Nigerian journalist on fact-finding mission to Buhari’s London abode threatened and pursued

A
Nigerian journalist on fact-finding mission to the Nigerian High
Commission in London, where President Muhammadu Buhari is said to be
spending his medical vacation, was threatened and pursued and pursued by
officials and securitymen guarding the premises.

Located
in the posh Campden Hill area of the Borough of Kensington and Chelsea
in West London, the building, nicknamed Abuja House, is one of the most
prominent buildings on the street. Across the road is the home of the
High Commissioner of South Africa to the UK.

Buhari,
according to Presidency officials, have been residing at the place
since he left Nigeria after informing the National Assembly and
transferring power to Vice President Yemi Osinbajo as Acting President
on January 19.

The Lagos-based daily The Nation
said its London Bureau Chief turned up at the place on Sunday (February
12) met with the Buhari’s cousin, Alhaji Mamman Daura, who visited the
President.

Continuing, The Nation
said: “At exactly 1.05 pm (London time), two young women believed to be
President Buhari’s daughters were driven out of the Abuja House in a
black Mercedes Benz car. The vehicle returned at 2.24 pm without its
passengers.

“At
1.20 pm, Daura arrived in a London black cab. He was with two others.
Daura, who left at about 2.50 pm, declined comments when asked about how
the President was getting on. He said; ‘I came here with Asiwaju (Bola
Tinubu) the other day, didn’t you see it?’

“Shortly
after, the serenity of the street was shattered (at about 3.30pm), when
five officials – two contracted private security guards and three
others, who appeared to be High Commission officials, and a personal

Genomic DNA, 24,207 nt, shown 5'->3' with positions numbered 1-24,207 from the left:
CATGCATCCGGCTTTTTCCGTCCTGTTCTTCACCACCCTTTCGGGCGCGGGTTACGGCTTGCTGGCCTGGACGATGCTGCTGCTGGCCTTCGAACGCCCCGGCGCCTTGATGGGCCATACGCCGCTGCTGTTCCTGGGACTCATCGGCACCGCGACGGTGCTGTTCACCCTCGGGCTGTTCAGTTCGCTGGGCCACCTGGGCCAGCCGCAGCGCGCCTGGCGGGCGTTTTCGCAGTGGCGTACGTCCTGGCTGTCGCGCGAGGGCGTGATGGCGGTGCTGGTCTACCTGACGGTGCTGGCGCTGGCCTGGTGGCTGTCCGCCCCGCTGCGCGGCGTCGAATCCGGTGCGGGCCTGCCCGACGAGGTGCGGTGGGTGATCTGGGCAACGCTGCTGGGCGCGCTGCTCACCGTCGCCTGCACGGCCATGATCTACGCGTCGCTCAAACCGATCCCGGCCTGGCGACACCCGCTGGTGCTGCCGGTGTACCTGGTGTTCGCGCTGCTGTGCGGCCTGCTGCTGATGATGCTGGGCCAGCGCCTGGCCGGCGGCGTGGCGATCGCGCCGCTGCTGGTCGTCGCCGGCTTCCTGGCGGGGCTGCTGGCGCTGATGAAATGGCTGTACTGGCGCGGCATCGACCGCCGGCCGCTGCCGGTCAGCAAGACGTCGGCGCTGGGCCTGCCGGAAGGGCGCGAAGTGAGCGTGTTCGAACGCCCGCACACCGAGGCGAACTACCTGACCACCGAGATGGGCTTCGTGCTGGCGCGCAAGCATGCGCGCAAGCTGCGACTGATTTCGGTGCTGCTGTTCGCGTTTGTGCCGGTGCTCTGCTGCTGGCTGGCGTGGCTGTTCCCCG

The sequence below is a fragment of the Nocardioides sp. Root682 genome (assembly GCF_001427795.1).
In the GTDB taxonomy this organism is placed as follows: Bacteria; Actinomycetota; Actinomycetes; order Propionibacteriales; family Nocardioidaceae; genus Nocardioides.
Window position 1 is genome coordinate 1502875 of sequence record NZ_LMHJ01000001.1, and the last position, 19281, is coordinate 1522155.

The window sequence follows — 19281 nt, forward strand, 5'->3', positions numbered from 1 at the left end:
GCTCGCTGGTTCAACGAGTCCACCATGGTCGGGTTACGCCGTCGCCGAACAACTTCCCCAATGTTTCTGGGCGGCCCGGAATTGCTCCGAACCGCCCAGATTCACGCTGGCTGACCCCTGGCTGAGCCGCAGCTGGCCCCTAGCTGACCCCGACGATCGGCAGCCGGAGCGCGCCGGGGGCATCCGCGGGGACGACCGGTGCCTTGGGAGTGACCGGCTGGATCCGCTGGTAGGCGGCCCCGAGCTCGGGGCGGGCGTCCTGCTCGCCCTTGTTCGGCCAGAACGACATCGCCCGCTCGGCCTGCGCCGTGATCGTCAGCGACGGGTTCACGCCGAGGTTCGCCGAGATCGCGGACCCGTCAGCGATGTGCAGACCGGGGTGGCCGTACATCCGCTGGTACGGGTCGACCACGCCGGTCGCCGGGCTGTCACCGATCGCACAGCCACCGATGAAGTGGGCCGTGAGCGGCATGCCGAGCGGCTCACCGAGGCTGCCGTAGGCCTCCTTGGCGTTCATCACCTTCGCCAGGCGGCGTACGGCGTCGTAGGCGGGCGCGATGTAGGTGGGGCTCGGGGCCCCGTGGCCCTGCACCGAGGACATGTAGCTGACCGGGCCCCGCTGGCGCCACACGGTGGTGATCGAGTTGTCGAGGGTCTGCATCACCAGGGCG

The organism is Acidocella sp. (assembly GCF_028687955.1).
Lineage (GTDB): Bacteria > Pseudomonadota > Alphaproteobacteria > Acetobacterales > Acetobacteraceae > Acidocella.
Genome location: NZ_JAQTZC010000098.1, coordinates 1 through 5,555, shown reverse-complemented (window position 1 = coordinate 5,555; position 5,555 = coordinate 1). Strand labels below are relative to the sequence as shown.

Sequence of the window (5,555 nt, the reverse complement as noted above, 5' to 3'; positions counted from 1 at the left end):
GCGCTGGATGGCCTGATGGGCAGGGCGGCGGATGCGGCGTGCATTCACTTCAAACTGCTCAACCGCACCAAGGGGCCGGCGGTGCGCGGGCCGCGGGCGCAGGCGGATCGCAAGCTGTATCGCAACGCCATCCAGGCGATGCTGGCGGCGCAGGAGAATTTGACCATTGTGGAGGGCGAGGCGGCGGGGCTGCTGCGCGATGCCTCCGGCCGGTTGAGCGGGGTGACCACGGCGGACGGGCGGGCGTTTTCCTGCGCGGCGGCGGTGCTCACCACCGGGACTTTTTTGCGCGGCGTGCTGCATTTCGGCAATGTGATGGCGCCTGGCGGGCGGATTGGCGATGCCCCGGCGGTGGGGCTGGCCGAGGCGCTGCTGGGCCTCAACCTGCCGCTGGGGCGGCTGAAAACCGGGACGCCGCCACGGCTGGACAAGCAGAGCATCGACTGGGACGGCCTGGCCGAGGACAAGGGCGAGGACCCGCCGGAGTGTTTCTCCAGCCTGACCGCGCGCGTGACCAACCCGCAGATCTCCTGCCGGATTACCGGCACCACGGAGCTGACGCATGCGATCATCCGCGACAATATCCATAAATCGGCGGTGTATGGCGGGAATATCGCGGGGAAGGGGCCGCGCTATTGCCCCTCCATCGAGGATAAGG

aide to the president, came to ask why this reporter was ‘hanging
around’.

“He
was threatened and told to go away to avoid police invitation. ‘You
have to go away with this car from here. You cannot take any photograph
here,’ a guard said.

“But
this reporter declined because the United Kingdom law does not forbid
parking on a public road and taking photographs of private properties
from public view.

“Four policemen later arrived at about 3.40 pm, using two vans and two motor bikes.
The
policemen were armed. The engagement between this reporter and the
policemen turned into a friendly banter – to the embarrassment of the
officials who received a lecture from the police that there was no
offence in taking photographs of private properties and also parking on a
public road where there is no double yellow line.

“But
the policemen told this reporter that high commissions get worried when
unfamiliar people come around to take photographs and loiter.

“According
to them, the Saudi Embassy is particularly not inclined to people
coming around it. ‘We do get regular calls like that,’ one of the
policemen said.”
NE
<

Login

Welcome! Login in to your account

Remember me Lost your password?

Lost Password